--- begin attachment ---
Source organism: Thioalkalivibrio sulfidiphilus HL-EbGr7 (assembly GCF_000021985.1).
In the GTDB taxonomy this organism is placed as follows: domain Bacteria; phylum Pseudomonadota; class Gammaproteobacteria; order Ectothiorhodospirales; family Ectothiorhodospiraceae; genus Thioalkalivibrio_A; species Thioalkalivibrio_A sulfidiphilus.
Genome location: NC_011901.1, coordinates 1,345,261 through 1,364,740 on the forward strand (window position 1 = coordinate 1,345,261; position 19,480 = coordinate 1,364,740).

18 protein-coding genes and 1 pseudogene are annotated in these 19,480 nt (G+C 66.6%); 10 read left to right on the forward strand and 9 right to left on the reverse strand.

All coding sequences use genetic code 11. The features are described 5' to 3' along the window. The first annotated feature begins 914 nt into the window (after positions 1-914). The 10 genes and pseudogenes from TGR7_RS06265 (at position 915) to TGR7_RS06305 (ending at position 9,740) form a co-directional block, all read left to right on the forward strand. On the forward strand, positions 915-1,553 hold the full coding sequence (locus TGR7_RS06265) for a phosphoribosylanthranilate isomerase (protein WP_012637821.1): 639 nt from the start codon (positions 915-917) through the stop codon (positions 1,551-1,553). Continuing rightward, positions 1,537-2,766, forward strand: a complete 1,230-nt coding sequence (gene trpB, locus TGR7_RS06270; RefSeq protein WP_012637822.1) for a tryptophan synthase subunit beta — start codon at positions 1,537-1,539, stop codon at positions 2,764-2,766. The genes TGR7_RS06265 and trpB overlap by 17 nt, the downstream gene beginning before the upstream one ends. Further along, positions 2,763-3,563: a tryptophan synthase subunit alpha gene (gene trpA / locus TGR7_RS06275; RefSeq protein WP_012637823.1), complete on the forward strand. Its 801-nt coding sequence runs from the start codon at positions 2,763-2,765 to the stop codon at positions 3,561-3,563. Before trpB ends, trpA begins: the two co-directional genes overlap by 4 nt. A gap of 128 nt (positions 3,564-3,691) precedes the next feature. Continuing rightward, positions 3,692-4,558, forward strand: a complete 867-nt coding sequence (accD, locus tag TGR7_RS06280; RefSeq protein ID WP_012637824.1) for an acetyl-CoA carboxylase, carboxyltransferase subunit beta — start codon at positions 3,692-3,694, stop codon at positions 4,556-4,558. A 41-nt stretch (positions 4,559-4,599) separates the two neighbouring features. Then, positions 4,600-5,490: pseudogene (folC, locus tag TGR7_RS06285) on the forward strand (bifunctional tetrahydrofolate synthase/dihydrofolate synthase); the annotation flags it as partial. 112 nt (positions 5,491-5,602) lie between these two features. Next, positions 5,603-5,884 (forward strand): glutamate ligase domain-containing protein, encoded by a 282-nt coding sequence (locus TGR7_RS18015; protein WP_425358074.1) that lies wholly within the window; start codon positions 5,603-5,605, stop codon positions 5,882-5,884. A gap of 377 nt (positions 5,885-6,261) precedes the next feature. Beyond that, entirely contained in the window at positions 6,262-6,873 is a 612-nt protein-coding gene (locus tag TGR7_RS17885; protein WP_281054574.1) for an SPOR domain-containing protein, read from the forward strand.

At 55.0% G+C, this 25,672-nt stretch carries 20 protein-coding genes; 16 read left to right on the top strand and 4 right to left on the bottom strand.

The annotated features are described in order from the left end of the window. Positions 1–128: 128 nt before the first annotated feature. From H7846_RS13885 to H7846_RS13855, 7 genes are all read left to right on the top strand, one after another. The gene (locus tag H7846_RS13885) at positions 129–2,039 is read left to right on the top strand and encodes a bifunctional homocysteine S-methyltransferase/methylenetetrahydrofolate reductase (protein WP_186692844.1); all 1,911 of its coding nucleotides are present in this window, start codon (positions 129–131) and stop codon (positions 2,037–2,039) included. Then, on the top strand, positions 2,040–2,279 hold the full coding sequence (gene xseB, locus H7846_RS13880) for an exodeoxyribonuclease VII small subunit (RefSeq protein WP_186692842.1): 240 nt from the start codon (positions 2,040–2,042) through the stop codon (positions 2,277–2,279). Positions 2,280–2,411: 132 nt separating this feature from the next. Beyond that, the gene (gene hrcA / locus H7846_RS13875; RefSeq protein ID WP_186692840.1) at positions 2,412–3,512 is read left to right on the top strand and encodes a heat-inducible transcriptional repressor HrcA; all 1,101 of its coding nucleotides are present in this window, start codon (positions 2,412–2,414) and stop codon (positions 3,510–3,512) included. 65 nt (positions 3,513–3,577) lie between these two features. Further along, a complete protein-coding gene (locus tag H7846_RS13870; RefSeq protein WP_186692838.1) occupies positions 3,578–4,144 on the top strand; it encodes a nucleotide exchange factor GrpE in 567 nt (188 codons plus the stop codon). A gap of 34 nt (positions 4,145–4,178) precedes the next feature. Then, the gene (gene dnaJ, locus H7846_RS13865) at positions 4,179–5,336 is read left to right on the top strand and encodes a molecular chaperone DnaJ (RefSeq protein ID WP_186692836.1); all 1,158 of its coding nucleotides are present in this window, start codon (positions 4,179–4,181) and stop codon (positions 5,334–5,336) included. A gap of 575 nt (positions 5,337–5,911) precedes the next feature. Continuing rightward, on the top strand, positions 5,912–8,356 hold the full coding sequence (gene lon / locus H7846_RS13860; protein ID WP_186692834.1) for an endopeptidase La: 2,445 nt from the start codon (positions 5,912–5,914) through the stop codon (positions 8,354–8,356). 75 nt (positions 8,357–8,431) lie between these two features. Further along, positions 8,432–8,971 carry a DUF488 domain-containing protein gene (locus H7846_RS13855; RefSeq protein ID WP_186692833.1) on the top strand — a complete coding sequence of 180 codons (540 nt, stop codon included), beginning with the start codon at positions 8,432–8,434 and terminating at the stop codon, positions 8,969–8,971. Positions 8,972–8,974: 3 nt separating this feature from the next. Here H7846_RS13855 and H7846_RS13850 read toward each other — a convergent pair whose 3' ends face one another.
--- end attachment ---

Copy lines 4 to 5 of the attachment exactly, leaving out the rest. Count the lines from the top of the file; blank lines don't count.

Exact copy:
18 protein-coding genes and 1 pseudogene are annotated in these 19,480 nt (G+C 66.6%); 10 read left to right on the forward strand and 9 right to left on the reverse strand.

All coding sequences use genetic code 11. The features are described 5' to 3' along the window. The first annotated feature begins 914 nt into the window (after positions 1-914). The 10 genes and pseudogenes from TGR7_RS06265 (at position 915) to TGR7_RS06305 (ending at position 9,740) form a co-directional block, all read left to right on the forward strand. On the forward strand, positions 915-1,553 hold the full coding sequence (locus TGR7_RS06265) for a phosphoribosylanthranilate isomerase (protein WP_012637821.1): 639 nt from the start codon (positions 915-917) through the stop codon (positions 1,551-1,553). Continuing rightward, positions 1,537-2,766, forward strand: a complete 1,230-nt coding sequence (gene trpB, locus TGR7_RS06270; RefSeq protein WP_012637822.1) for a tryptophan synthase subunit beta — start codon at positions 1,537-1,539, stop codon at positions 2,764-2,766. The genes TGR7_RS06265 and trpB overlap by 17 nt, the downstream gene beginning before the upstream one ends. Further along, positions 2,763-3,563: a tryptophan synthase subunit alpha gene (gene trpA / locus TGR7_RS06275; RefSeq protein WP_012637823.1), complete on the forward strand. Its 801-nt coding sequence runs from the start codon at positions 2,763-2,765 to the stop codon at positions 3,561-3,563. Before trpB ends, trpA begins: the two co-directional genes overlap by 4 nt. A gap of 128 nt (positions 3,564-3,691) precedes the next feature. Continuing rightward, positions 3,692-4,558, forward strand: a complete 867-nt coding sequence (accD, locus tag TGR7_RS06280; RefSeq protein ID WP_012637824.1) for an acetyl-CoA carboxylase, carboxyltransferase subunit beta — start codon at positions 3,692-3,694, stop codon at positions 4,556-4,558. A 41-nt stretch (positions 4,559-4,599) separates the two neighbouring features. Then, positions 4,600-5,490: pseudogene (folC, locus tag TGR7_RS06285) on the forward strand (bifunctional tetrahydrofolate synthase/dihydrofolate synthase); the annotation flags it as partial. 112 nt (positions 5,491-5,602) lie between these two features. Next, positions 5,603-5,884 (forward strand): glutamate ligase domain-containing protein, encoded by a 282-nt coding sequence (locus TGR7_RS18015; protein WP_425358074.1) that lies wholly within the window; start codon positions 5,603-5,605, stop codon positions 5,882-5,884. A gap of 377 nt (positions 5,885-6,261) precedes the next feature. Beyond that, entirely contained in the window at positions 6,262-6,873 is a 612-nt protein-coding gene (locus tag TGR7_RS17885; protein WP_281054574.1) for an SPOR domain-containing protein, read from the forward strand.